EEOC Sues Bisconti Farms, Inc. For Sexual Harassment And Retaliation
Female Manager at Temple Mushroom Farm Sexually Harassed Multiple Female Workers, Federal Agency Charges
PHILADELPHIA - Bisconti Farms, Inc., a mushroom farm in Temple, Pa., violated federal law when it subjected female workers to sexual harassment and retaliated against one worker because she opposed the harassment, the U.S. Equal Employment Opportunity Commission (EEOC) charged in a lawsuit it announced.
According to the EEOC's lawsuit, from 2007 to 2015, a female manager at Bisconti Farms subjected female workers, who worked in various positions including as box counters, box markers, or mushroom pickers, to repeated sexual harassment. The harassment included frequent and unwelcome touching of female workers' intimate areas, including breasts and vagina, repeated and frequent slapping on the buttocks, and subjecting some women to unwelcome kissing. Bisconti Farms retaliated against one of the workers who opposed the sexual harassment by disciplining her, demoting her, or reassigning her to different and undesirable work.
Such alleged conduct violates Title VII of the Civil Rights Act of 1964, which prohibits sexual harassment and discrimination. Title VII also prohibits employers from retaliating against an employee because she opposed discrimination or harassment. The EEOC filed suit (EEOC v. Bisconti Farms, Inc., Civil Action No. 18-cv-4166) in U.S. District Court for the Eastern District of Pennsylvania after first attempting to reach a voluntary pre-litigation settlement through its conciliation process.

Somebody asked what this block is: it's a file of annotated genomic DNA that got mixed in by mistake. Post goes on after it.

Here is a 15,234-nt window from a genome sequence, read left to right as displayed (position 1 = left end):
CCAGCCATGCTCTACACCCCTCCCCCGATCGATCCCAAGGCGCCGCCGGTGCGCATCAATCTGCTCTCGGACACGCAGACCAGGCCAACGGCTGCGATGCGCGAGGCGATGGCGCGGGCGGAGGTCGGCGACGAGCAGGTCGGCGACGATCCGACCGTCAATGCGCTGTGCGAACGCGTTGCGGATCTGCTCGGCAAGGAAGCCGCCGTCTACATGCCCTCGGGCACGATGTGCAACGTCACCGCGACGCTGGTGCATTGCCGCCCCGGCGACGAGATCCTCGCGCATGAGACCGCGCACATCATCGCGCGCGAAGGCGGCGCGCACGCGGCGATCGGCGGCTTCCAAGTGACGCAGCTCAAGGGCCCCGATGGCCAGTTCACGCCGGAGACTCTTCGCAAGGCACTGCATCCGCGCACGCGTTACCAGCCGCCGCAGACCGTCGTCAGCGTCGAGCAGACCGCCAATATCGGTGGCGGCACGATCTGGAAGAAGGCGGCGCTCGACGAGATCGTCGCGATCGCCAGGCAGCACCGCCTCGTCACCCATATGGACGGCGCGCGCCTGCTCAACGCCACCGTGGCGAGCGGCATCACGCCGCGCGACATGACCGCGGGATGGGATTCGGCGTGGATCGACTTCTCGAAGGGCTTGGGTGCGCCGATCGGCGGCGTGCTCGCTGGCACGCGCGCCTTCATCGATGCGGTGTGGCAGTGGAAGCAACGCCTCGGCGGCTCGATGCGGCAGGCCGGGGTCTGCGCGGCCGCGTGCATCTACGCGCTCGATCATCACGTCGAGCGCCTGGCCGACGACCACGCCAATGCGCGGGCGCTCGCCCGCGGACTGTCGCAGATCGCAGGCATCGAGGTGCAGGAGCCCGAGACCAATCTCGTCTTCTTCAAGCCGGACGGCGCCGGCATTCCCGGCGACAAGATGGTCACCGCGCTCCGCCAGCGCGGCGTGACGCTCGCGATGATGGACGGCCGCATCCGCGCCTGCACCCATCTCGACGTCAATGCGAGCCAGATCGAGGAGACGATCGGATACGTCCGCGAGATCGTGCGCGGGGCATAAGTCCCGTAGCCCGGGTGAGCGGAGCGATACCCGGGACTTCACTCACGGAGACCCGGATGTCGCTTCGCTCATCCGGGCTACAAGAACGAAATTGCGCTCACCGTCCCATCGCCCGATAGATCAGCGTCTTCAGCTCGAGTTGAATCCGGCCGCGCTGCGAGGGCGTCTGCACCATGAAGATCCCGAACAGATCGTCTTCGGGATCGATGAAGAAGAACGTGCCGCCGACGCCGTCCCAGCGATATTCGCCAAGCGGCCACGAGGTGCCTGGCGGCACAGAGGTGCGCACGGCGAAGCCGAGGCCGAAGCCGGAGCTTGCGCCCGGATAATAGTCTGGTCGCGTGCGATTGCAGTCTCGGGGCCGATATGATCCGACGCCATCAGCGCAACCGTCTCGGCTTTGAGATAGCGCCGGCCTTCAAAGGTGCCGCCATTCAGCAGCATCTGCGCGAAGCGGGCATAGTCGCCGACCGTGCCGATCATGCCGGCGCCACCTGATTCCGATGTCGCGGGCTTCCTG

"Unfortunately, harassment of female farm workers remains a severe problem. The EEOC is committed to protecting vulnerable workers from sexual harassment," said the EEOC Philadelphia District Office Regional Attorney Debra M. Lawrence.
The EEOC Philadelphia District Office Director Jamie R. Williamson said, "No one should be subjected to physical or verbal sexual harassment to earn a living. We encourage all employers in all industries to foster a workplace free from harassment and retaliation."
The EEOC's Philadelphia District Office is one of four offices in the Philadelphia District, which has jurisdiction over Pennsylvania, Maryland, Delaware, West Virginia and parts of New Jersey and Ohio. Attorneys in the Philadelphia District Office also prosecute discrimination cases in Washington, D.C. and parts of Virginia.
Protecting vulnerable workers, including immigrant and migrant workers, and underserved communities from discrimination is one of the Commission's Strategic Enforcement Plan (SEP) priorities. Preventing systemic harassment is another SEP priority.
The EEOC advances opportunity in the workplace by enforcing federal laws prohibiting employment discrimination. More information is available at www.eeoc.gov. Stay connected with the latest EEOC news by subscribing to our email updates.